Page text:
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June 23, 2008


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This is the third time I've typed out a long comment on this post. This signing-in thing sometimes works, sometimes doesn't. Today, I hope, it worked. I had never heard of this guy and I watched the video and LOVED it. I have to watch it again. It was last week I watched it & failing to comment since then. Once that really struck me on the video was 'passed away.' I thought 'passed away' was an Australian thing, because I don't remember it prior to living in Australia. Apparently not. But people are really paranoid about saying the word 'died.' When my mother died, age 90 and ready to go, it was really strange. People would be talking normally to me, and then their eyes would get all shifty, and they'd look away and say 'when your mother ............passedaway.' They'd say passedaway as fast as it's possible to say it, then they'd hurry on to the next subject.

Lee Kottner

I think lots of English speakers say "passed away" instead of "died." It's always seemed ridiculous to me. Passed away where? I think there's something superstitious in it, like people are afraid if they say "died" it will attract Death's attention or something. I suspect that's where the euphemisms come from. That and the goofy Victorian sense or propriety that kept people from mentioning crude bodily functions like dying. That's when people got weirdly sentimental about death too: collecting tears in little vials, draping the house in black bunting, etc. All these rules developed around mourning: how long, what you could wear, what you could do that wasn't unseemly or disrespectful, etc.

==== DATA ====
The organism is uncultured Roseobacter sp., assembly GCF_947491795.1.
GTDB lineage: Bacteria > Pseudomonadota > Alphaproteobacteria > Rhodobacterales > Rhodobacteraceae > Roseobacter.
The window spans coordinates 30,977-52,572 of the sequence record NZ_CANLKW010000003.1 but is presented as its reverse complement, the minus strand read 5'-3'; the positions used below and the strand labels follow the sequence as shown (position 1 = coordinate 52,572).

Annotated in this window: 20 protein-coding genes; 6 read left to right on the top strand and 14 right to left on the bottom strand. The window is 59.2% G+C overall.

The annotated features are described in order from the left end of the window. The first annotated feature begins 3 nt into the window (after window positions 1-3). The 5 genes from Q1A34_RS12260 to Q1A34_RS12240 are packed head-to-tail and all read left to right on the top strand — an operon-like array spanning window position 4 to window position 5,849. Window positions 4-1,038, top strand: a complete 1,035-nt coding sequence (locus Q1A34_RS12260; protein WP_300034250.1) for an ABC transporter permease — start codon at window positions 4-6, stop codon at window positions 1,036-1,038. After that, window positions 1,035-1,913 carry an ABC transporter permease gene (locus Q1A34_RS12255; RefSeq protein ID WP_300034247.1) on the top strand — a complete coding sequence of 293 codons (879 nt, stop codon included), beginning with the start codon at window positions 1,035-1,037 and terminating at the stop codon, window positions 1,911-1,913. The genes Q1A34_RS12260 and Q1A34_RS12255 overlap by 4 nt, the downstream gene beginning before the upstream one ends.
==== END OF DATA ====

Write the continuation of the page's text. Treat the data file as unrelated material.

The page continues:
Anyway, I'm sorry George is dead. He was one of my favorite comics.

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    Sponsors National Poetry Month in April and has a huge audio archive of readings, much of it available online. They even have an iPhone app!
  • Cave Canem
    Founded by Toi Derricotte and Cornelius Eady in 1996 to remedy the under-representation and isolation of African American poets in the literary landscape, Cave Canem Foundation is a home for the many voices of African American poetry and is committed to cultivating the artistic and professional growth of African American poets.
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    City Lore is the co-sponsor (with Poets House) of the biennial poetry festival in downtown Manhattan showcasing the nation’s – and the world’s – literary and folk poetry traditions with special attention to poetry’s oral roots.
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    The annual Poetry, Theater, Performance Art, Film Comedy and Dance festival in the East Village, usually in September. Named after Allen Ginsberg’s poem.
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    Slams, literary events, readings, music, theater. Founded ca. 1973, originally as a home salon by lit professor Miguel Algarin. Old School slammin'. Don't miss it.
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